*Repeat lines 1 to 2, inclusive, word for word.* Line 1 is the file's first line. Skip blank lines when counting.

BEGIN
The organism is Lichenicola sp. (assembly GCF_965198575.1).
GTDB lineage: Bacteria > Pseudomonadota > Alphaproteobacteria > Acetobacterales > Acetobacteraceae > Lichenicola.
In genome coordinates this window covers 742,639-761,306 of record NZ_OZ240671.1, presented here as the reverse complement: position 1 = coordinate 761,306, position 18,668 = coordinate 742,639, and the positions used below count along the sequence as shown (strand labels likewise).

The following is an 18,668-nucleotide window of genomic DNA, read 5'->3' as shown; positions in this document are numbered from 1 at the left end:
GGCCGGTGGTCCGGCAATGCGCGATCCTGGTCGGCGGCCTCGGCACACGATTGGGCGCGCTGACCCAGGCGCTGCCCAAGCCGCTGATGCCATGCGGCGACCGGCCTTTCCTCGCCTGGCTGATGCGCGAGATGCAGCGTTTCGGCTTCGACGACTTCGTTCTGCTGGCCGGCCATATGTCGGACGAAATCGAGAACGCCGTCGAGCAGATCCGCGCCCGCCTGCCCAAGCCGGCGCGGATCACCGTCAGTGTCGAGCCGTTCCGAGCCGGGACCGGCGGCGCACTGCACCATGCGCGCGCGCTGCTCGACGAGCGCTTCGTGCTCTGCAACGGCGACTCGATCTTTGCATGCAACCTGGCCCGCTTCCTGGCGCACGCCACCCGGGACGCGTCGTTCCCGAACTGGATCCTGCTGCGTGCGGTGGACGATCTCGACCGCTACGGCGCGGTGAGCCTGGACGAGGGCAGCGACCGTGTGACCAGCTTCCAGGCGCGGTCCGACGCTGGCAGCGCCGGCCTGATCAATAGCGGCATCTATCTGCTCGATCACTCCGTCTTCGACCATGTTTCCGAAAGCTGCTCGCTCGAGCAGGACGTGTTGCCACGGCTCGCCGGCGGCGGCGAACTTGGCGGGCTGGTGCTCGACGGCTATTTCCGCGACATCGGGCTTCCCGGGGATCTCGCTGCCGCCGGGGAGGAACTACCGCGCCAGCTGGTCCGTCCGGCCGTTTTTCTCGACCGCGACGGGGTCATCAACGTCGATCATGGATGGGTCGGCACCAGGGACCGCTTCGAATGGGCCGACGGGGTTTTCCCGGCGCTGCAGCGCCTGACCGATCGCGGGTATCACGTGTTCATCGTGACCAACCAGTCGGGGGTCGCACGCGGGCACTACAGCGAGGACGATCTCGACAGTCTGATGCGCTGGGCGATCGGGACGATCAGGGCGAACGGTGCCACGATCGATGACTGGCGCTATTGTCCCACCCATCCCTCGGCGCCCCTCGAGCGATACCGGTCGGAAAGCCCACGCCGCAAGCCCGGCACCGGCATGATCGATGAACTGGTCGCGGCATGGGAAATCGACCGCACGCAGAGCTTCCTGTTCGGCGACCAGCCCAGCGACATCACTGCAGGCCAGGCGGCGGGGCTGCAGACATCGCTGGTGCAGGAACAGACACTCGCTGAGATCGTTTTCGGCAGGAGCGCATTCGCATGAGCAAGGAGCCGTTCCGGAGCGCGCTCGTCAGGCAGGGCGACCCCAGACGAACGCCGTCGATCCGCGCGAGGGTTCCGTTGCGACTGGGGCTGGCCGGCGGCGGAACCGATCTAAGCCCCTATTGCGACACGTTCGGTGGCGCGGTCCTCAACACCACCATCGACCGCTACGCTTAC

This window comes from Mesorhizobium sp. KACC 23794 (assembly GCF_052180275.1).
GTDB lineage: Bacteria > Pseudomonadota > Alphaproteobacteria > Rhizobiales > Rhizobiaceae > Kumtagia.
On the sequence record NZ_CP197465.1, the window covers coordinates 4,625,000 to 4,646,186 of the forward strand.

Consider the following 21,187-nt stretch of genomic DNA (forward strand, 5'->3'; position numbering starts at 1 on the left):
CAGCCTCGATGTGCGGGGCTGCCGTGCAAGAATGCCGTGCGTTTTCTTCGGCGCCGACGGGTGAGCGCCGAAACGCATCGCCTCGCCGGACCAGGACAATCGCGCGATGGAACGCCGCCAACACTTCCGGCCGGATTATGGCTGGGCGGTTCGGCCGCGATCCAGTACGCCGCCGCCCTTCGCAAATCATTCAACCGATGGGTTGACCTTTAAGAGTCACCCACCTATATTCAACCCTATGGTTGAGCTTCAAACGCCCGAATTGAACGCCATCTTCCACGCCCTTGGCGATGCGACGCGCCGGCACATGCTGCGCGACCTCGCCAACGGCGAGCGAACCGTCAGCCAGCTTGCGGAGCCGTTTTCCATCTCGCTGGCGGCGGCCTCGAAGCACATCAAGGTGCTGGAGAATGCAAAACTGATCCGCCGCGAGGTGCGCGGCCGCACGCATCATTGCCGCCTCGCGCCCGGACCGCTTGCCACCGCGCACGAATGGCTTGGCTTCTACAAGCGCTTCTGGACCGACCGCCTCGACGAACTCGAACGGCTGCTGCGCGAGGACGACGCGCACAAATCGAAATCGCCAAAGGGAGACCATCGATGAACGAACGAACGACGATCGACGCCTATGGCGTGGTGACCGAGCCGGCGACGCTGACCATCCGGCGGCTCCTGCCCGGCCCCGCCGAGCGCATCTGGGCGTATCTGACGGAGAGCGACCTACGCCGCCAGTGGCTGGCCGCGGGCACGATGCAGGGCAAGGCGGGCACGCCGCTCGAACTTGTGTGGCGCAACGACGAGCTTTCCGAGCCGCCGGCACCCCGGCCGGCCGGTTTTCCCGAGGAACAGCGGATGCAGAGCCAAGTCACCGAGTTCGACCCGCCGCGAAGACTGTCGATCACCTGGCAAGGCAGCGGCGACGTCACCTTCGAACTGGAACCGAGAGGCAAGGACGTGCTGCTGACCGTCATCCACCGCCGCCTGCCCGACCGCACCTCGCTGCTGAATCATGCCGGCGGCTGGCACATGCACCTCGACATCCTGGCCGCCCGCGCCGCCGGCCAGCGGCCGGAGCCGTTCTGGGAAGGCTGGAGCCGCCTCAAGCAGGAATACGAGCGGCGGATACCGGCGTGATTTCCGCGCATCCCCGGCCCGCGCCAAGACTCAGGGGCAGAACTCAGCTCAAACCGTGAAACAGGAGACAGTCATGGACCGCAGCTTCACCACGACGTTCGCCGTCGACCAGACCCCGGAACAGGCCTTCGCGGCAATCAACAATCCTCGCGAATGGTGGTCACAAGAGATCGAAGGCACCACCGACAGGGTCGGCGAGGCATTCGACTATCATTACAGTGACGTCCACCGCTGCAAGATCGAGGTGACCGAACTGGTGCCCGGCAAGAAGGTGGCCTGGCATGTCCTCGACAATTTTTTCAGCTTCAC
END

The organism is Lichenicola sp. (assembly GCF_965198575.1).
GTDB lineage: Bacteria > Pseudomonadota > Alphaproteobacteria > Acetobacterales > Acetobacteraceae > Lichenicola.